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J Biol Chem. 2005 Feb 11;280(6):4247-53. Epub 2004 Nov 23.

Post-translational amino acid isomerization: a functionally important D-amino acid in an excitatory peptide.

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  • 1Department of Biology, University of Utah, Salt Lake City, Utah 84112, USA.

Abstract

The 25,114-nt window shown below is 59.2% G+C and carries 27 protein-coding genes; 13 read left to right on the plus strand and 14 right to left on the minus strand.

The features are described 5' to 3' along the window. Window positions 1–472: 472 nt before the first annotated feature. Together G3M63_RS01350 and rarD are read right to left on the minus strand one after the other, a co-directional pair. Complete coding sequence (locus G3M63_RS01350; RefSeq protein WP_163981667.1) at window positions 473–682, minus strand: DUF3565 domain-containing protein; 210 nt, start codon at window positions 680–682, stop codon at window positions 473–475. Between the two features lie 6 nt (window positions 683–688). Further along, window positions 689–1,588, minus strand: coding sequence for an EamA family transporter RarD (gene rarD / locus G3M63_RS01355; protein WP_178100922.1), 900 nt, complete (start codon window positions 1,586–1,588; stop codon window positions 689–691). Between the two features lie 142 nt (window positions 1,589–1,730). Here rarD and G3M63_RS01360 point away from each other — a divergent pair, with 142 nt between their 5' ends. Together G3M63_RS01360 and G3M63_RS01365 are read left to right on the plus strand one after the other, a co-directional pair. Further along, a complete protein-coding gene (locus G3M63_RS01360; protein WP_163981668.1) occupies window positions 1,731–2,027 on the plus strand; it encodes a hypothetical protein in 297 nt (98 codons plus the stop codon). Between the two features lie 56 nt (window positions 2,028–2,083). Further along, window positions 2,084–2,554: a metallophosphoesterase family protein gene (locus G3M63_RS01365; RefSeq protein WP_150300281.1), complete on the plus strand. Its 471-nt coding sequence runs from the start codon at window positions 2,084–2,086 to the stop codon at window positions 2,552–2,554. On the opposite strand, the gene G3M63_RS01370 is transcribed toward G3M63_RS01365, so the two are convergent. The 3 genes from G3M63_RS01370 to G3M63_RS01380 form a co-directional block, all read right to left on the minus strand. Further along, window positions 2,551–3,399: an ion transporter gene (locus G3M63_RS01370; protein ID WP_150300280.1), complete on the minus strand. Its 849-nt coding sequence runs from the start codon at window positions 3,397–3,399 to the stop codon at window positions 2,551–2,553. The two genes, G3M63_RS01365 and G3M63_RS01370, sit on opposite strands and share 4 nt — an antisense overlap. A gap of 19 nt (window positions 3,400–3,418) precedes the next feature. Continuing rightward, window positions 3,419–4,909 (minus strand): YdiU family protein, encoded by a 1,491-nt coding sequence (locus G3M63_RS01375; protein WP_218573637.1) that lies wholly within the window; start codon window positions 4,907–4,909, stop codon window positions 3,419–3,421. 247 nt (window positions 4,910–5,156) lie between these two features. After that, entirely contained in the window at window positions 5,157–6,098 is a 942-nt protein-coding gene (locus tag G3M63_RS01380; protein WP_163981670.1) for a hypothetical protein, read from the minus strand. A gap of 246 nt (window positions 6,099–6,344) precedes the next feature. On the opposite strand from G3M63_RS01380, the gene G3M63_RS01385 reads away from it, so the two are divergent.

The post-translational modification of an L- to a D-amino acid has been documented in relatively few gene products, mostly in small peptides under 10 amino acids in length. In this report, we demonstrate that a 46-amino acid polypeptide toxin has one D-phenylalanine at position 44, and that the epimerization from an L-Phe to a D-Phe has a dramatic effect on the excitatory effects of the peptide. In one electrophysiological assay carried out, the D-Phe-containing peptide was extremely potent, whereas the unmodified polypeptide had no biological activity, demonstrating that the chirality of the post-translationally modified amino acid is functionally significant. The peptide toxin analyzed, r11a, belongs to the I-gene superfamily of conotoxins that has four disulfide cross-links. The D-Phe in r11a is at the third amino acid from the C terminus, the same relative position from the C-terminal end as the d-amino acid in omega-agatoxin TK from a spider, an unrelated peptide. Thus, although post-translational amino acid isomerization appears to have no strong specificity for the chemical nature of the amino acid side chain, the few peptides where this modification has been established suggest that there may be favored positions near the N or C terminus that are preferential sites for isomerization to a D-amino acid.

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